(d) the Domain Name is confusingly similar to Complainant’s trademark.

Respondent’s (commercial) use of the Domain Name was not made in a bona fide offering of goods or services , but merely aimed to attract traffic by profiting from confusion among the public (paragraph 4(c)(iii) of the UDRP).

The Panel finds that it is not relevant whether or not Mr. Jim Smith has a right or legitimate interest in the Domain Name, since the Registrar has cancelled the transfer of the Domain Name to Mr. Smith as it violated paragraph 8(a) of the UDRP. The Panel remarks that Respondent’s contention in his e-mail to the Registrar of September 21, 2001, that on the day of the transfer (September 5, 2001) he was not aware of the Complaint, is contradicted by the fact that on September 4, 2001, the WIPO Center sent a copy of its e-mail acknowledging the receipt of the Complaint to Respondent at <webmaster@jim.tv>, the address Respondent repeatedly used in the correspondence with Complainant which preceded these proceedings.

The sale of the Domain Name to Mr. Jim Smith does not constitute a legitimate interest for Respondent, as Respondent was aware of the Complaint at the time of the transfer, and had been aware of Complainant’s rights to the Domain Name well before the time of transfer.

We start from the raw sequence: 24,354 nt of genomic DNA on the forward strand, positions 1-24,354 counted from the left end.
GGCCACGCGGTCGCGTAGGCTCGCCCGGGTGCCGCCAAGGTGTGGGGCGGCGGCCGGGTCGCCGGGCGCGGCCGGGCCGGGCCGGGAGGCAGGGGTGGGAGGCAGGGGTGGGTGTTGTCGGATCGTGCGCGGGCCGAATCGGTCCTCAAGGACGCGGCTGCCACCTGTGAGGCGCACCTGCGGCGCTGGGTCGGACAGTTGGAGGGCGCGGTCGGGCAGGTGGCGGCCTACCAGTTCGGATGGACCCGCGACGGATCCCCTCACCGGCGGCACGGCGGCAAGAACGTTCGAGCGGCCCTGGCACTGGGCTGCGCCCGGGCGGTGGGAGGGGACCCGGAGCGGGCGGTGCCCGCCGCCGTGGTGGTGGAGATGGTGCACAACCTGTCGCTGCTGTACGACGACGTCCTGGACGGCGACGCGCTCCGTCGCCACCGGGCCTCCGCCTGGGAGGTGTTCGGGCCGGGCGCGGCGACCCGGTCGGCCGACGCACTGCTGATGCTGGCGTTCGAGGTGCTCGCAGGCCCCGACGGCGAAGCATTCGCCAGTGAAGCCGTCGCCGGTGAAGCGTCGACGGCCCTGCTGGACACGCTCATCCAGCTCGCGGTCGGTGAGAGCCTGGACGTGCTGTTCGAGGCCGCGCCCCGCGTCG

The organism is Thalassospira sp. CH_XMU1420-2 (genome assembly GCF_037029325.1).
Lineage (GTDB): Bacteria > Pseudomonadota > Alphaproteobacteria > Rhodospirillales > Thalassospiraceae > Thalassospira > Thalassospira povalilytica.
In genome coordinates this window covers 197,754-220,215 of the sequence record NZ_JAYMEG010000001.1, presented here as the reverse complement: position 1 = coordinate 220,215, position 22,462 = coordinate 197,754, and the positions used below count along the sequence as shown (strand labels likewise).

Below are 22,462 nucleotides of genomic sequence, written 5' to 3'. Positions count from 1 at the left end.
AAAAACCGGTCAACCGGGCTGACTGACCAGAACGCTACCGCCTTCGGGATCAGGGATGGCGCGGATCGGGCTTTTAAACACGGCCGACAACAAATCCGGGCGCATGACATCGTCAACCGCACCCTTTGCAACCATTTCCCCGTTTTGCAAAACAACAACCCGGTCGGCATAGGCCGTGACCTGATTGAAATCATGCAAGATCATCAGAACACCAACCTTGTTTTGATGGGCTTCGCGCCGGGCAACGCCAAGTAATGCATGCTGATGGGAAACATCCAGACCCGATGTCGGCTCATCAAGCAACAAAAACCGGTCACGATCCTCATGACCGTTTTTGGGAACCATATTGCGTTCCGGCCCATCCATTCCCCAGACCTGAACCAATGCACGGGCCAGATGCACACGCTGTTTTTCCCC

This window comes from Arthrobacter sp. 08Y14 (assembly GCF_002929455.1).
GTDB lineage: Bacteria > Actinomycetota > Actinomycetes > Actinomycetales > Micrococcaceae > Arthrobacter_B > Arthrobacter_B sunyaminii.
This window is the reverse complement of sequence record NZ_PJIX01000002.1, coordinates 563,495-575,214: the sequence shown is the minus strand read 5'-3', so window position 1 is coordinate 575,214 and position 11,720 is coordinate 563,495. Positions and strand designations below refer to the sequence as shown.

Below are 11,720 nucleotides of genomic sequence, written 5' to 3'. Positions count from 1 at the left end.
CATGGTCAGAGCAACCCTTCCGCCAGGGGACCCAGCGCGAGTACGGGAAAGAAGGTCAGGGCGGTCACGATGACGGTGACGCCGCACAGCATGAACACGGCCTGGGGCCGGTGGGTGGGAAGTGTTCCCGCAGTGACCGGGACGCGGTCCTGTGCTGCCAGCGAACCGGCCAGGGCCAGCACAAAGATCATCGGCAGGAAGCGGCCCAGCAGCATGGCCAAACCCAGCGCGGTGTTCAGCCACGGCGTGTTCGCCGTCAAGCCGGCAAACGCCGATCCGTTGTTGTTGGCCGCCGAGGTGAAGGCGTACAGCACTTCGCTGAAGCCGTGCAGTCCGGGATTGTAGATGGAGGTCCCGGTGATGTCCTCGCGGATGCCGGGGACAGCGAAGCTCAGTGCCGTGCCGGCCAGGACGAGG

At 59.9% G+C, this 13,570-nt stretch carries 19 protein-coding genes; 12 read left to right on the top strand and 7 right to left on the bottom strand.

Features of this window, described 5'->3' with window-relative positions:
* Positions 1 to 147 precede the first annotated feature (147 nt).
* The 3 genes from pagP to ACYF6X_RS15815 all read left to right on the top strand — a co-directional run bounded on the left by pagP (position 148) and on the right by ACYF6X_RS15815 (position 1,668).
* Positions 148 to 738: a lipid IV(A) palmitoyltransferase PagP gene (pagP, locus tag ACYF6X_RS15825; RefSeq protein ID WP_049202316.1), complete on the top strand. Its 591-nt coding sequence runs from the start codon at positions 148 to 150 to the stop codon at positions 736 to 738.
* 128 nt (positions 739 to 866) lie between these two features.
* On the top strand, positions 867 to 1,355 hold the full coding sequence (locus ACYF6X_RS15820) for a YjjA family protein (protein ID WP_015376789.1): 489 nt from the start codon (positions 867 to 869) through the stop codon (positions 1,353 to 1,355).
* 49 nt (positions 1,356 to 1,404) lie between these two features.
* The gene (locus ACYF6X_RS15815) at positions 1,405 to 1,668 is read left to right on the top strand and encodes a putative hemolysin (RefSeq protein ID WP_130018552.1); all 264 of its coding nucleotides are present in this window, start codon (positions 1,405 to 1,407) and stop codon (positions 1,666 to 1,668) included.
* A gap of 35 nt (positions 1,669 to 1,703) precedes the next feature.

The Panel therefore finds that Respondent has no right or legitimate interest in the Domain Name.

d. Bad Faith

Paragraph 4(b)(i) of the UDRP states that circumstances indicating that a respondent has registered a domain name primarily for the purpose of selling or renting it to a complainant for valuable consideration in excess of respondent’s out-of-pocket costs directly related to the domain name shall be evidence of registration and use of a domain name in bad faith.